British director Andrea Arnold has been named the head of the five-person jury at Cannes Critics Week.
A showcase of 20 films (with 7 in competition), Critics Weeks is devoted to discovering new talent. All participating works are the first or second films by their respective directors.
Arnold is one of the few women to have a storied history at Cannes. She sat on the competition jury at the festival last year and won Critics Week prizes for her 1998 short "Milk" and her first two features (Red Road and Fish Tank). Other winners of the Semaine de la Critique Grand Prize include Alejandro Gonzalez Inarritu and Guillermo del Toro.
Arnold commented, "I was so excited when 'Milk' screened in La Semaine de la Critique that I kept crashing into things. When I got home I counted 19 bruises.... I am just as excited about being asked to be president of the jury of the Nespresso Grand Prize for La Semaine de la Critique and I think it might be a good idea to put away the china. I see it as an adventure. I will go into it open. See what and who comes."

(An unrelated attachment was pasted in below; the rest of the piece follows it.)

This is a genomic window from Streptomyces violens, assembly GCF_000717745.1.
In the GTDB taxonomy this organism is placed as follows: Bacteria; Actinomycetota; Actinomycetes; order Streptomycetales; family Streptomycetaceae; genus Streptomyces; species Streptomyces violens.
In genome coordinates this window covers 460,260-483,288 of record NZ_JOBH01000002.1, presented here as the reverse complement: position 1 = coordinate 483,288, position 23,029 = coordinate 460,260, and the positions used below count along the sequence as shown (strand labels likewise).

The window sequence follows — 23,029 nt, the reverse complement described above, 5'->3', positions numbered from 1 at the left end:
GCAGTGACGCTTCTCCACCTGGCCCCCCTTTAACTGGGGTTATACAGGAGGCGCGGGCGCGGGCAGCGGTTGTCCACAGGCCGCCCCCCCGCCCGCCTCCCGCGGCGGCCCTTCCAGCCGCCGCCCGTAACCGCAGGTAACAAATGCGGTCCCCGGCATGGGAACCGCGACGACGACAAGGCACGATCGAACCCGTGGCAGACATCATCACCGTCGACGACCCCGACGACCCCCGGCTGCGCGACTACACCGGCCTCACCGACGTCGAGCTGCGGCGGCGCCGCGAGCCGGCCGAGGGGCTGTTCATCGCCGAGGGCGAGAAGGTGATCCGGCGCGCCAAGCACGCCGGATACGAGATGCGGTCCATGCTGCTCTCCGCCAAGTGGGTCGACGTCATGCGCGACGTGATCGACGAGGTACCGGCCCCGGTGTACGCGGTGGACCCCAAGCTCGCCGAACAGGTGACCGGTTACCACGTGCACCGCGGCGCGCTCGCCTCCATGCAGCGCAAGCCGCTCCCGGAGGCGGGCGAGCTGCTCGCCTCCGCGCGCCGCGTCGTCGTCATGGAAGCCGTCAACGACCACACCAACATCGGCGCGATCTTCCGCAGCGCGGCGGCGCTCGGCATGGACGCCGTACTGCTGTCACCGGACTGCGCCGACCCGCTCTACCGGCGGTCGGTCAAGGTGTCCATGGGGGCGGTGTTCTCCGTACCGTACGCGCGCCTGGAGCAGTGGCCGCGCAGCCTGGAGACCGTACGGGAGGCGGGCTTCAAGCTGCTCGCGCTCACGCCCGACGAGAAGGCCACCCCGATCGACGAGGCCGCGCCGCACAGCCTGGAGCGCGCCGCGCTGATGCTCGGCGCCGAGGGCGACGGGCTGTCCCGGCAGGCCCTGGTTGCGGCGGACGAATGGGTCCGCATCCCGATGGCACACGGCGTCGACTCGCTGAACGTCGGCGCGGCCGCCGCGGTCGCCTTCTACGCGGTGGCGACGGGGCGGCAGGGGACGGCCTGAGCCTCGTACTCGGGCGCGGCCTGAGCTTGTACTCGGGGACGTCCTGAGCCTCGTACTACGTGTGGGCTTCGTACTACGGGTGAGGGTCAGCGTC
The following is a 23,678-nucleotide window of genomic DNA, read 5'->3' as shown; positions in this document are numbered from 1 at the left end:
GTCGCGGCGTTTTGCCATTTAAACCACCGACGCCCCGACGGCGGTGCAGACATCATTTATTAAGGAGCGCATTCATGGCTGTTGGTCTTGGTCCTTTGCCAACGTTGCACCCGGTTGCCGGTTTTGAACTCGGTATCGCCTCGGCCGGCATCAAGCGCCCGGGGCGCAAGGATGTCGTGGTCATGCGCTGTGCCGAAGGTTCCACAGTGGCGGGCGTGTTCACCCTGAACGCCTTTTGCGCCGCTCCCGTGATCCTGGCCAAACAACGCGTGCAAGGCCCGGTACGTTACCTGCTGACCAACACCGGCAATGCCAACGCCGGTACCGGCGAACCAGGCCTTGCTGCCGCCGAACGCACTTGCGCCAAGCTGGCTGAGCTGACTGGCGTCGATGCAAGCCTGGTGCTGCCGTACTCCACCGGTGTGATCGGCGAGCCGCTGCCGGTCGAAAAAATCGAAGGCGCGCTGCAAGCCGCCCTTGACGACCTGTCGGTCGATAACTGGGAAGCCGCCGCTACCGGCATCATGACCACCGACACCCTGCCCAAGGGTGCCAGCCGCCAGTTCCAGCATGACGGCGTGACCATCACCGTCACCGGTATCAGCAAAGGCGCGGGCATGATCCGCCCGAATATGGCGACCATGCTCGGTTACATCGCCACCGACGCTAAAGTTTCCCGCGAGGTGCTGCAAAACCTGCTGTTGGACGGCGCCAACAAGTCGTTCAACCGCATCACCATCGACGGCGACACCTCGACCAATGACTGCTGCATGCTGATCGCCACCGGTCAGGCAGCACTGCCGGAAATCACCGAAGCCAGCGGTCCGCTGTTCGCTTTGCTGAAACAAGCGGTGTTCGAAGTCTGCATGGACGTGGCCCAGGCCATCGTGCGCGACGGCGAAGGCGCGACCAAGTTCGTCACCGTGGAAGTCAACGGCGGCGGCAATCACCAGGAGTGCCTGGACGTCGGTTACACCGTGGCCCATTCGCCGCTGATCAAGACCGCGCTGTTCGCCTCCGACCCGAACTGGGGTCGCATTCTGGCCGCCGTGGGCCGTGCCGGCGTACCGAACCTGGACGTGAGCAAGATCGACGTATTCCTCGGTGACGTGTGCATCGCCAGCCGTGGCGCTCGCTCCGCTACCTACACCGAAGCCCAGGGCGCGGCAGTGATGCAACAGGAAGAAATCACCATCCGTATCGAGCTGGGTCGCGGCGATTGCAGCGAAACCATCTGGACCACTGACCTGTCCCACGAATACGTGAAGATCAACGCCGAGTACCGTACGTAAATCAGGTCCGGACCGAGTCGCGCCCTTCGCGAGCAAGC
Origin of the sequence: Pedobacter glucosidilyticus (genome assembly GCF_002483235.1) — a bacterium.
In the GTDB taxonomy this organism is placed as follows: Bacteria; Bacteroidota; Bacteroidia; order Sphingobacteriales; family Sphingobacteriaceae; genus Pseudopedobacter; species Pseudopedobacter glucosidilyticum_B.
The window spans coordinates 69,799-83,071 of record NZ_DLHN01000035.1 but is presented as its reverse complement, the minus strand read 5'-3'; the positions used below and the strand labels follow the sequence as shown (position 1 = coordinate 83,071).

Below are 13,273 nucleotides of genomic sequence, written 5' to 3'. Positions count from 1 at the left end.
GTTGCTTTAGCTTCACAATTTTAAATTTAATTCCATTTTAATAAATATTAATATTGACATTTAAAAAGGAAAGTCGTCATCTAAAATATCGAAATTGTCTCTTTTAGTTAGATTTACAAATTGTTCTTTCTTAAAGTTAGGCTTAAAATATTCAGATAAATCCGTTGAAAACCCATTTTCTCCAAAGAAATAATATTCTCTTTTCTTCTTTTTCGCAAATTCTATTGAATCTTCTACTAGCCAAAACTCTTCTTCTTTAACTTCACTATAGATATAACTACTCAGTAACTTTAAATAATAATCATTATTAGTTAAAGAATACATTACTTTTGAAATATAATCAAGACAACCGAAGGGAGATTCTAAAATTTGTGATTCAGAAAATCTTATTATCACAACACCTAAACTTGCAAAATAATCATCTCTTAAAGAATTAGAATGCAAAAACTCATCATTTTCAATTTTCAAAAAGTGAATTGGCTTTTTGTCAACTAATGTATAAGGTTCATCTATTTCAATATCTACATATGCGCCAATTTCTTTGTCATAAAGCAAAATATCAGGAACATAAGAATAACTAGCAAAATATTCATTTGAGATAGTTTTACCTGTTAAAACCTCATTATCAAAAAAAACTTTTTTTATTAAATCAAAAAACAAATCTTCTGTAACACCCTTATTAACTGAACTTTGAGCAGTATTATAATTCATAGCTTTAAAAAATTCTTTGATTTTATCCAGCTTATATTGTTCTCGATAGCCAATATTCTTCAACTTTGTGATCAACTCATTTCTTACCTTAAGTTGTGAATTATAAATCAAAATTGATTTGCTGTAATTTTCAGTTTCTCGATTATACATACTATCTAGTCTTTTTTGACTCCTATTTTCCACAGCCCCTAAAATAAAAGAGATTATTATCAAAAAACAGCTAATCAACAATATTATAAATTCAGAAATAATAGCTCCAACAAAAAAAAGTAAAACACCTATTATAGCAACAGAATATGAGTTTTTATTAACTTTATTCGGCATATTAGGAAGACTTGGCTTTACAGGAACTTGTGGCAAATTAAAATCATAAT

We're excited for Arnold's increasing prominence -- she is a genuine talent and Fish Tank is a modern classic. But Cannes as an institution has a pretty terrible track record when it comes to gender diversity. Here's hoping they won't use Arnold (and this year's Jury President Jane Campion) as a shield to deflect criticisms of sexism if the festival does not include women directors in all the lineup sections.